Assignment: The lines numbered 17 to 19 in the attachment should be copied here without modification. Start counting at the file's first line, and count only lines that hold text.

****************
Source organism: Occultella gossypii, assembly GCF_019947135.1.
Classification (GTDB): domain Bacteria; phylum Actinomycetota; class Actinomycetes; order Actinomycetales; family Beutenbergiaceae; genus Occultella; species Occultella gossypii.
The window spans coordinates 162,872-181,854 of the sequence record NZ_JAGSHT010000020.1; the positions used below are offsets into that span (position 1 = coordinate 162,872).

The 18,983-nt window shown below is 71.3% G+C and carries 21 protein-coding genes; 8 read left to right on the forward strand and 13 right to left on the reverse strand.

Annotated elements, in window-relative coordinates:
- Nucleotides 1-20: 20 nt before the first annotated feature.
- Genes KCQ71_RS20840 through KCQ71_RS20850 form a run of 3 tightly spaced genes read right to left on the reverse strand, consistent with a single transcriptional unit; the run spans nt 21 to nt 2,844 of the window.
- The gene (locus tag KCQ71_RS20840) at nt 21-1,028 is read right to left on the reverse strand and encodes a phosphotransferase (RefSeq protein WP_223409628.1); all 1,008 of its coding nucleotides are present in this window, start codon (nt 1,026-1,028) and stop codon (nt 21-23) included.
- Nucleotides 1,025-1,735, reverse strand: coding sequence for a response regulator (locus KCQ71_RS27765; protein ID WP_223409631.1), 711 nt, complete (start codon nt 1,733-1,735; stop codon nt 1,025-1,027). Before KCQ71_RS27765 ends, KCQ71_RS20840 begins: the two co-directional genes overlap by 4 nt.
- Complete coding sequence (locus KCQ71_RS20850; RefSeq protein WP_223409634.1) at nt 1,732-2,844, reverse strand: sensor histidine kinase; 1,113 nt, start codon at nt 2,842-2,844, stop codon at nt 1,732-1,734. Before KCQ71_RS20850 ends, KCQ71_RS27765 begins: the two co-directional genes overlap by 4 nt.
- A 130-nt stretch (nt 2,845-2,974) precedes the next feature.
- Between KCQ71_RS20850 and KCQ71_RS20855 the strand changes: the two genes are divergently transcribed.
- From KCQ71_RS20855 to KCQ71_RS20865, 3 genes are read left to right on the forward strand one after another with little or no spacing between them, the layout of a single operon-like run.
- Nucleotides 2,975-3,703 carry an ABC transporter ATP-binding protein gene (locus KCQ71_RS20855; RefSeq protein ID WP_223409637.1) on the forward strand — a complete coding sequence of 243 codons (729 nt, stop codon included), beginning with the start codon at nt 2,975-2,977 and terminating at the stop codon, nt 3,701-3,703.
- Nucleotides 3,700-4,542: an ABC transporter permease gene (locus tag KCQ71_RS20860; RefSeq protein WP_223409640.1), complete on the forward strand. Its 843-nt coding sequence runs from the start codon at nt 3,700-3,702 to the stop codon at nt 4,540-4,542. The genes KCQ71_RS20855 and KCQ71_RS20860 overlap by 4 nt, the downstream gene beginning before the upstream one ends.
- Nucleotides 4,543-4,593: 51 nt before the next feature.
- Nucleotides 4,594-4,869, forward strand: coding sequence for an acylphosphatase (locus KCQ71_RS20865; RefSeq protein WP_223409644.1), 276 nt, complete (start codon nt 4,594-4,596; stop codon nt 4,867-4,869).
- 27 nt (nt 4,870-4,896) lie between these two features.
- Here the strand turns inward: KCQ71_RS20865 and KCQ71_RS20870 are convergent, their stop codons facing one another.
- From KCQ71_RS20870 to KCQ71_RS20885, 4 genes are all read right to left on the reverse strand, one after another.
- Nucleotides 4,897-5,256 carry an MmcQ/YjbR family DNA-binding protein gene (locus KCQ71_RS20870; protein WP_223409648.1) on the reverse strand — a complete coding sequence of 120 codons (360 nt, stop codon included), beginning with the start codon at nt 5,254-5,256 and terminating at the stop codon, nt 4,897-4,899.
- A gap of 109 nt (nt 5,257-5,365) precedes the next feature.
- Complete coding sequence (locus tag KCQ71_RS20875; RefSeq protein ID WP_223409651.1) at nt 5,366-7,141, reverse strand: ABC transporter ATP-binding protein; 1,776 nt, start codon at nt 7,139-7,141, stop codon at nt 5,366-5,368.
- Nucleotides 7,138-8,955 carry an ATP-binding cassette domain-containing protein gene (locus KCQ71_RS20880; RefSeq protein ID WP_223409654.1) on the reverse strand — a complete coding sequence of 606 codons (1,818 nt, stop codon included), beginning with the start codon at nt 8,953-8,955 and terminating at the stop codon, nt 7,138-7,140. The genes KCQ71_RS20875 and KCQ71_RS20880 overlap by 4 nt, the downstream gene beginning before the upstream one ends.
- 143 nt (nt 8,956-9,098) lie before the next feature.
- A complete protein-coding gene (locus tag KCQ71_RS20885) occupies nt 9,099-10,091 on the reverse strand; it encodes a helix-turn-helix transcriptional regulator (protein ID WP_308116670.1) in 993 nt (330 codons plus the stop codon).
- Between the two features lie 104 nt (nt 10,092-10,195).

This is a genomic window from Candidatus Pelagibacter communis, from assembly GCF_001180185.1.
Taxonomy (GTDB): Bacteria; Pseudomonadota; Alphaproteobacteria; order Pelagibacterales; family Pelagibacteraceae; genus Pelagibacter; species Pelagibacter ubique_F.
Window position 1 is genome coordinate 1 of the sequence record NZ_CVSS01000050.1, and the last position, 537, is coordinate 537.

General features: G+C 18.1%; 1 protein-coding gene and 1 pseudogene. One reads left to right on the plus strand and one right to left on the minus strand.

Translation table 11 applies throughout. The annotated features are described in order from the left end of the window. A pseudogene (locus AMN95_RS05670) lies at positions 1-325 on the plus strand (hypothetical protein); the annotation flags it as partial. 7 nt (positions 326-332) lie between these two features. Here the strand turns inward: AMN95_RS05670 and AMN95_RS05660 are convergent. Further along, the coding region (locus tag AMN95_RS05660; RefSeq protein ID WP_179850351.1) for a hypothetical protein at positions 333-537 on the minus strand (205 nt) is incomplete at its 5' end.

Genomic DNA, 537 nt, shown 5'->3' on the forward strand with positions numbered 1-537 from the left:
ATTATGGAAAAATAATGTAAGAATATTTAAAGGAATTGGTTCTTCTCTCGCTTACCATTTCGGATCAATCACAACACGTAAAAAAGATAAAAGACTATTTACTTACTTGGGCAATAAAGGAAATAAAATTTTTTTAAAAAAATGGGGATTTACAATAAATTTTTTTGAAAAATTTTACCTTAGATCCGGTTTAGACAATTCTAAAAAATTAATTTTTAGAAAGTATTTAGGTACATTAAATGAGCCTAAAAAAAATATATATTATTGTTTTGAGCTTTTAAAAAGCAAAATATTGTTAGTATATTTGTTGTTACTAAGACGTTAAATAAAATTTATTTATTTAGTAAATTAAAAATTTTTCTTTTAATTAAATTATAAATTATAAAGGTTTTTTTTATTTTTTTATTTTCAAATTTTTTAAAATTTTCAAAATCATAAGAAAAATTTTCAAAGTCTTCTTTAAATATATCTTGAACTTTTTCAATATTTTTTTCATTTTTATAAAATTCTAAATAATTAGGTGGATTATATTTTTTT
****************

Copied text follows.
- Nucleotides 4,594-4,869, forward strand: coding sequence for an acylphosphatase (locus KCQ71_RS20865; RefSeq protein WP_223409644.1), 276 nt, complete (start codon nt 4,594-4,596; stop codon nt 4,867-4,869).
- 27 nt (nt 4,870-4,896) lie between these two features.
- Here the strand turns inward: KCQ71_RS20865 and KCQ71_RS20870 are convergent, their stop codons facing one another.